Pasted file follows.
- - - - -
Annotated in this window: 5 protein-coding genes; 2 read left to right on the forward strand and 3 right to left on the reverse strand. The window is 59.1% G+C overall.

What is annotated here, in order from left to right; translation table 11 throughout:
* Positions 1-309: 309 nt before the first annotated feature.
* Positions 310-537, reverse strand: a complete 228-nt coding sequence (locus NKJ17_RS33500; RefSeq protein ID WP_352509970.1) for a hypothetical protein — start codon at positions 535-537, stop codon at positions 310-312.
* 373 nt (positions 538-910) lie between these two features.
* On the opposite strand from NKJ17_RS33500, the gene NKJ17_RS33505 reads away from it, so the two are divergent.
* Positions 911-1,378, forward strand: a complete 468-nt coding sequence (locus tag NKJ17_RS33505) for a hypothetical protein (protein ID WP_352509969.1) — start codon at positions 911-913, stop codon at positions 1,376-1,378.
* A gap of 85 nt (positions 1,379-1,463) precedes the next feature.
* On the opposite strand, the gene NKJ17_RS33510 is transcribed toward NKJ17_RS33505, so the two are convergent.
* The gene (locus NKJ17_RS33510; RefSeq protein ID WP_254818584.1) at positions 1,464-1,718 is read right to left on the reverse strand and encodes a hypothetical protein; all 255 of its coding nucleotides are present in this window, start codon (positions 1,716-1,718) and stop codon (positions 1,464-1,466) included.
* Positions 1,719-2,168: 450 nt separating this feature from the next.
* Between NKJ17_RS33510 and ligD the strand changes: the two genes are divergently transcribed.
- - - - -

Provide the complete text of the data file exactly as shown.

Annotated in this window: 5 protein-coding genes; 2 read left to right on the forward strand and 3 right to left on the reverse strand. The window is 59.1% G+C overall.

What is annotated here, in order from left to right; translation table 11 throughout:
* Positions 1-309: 309 nt before the first annotated feature.
* Positions 310-537, reverse strand: a complete 228-nt coding sequence (locus NKJ17_RS33500; RefSeq protein ID WP_352509970.1) for a hypothetical protein — start codon at positions 535-537, stop codon at positions 310-312.
* 373 nt (positions 538-910) lie between these two features.
* On the opposite strand from NKJ17_RS33500, the gene NKJ17_RS33505 reads away from it, so the two are divergent.
* Positions 911-1,378, forward strand: a complete 468-nt coding sequence (locus tag NKJ17_RS33505) for a hypothetical protein (protein ID WP_352509969.1) — start codon at positions 911-913, stop codon at positions 1,376-1,378.
* A gap of 85 nt (positions 1,379-1,463) precedes the next feature.
* On the opposite strand, the gene NKJ17_RS33510 is transcribed toward NKJ17_RS33505, so the two are convergent.
* The gene (locus NKJ17_RS33510; RefSeq protein ID WP_254818584.1) at positions 1,464-1,718 is read right to left on the reverse strand and encodes a hypothetical protein; all 255 of its coding nucleotides are present in this window, start codon (positions 1,716-1,718) and stop codon (positions 1,464-1,466) included.
* Positions 1,719-2,168: 450 nt separating this feature from the next.
* Between NKJ17_RS33510 and ligD the strand changes: the two genes are divergently transcribed.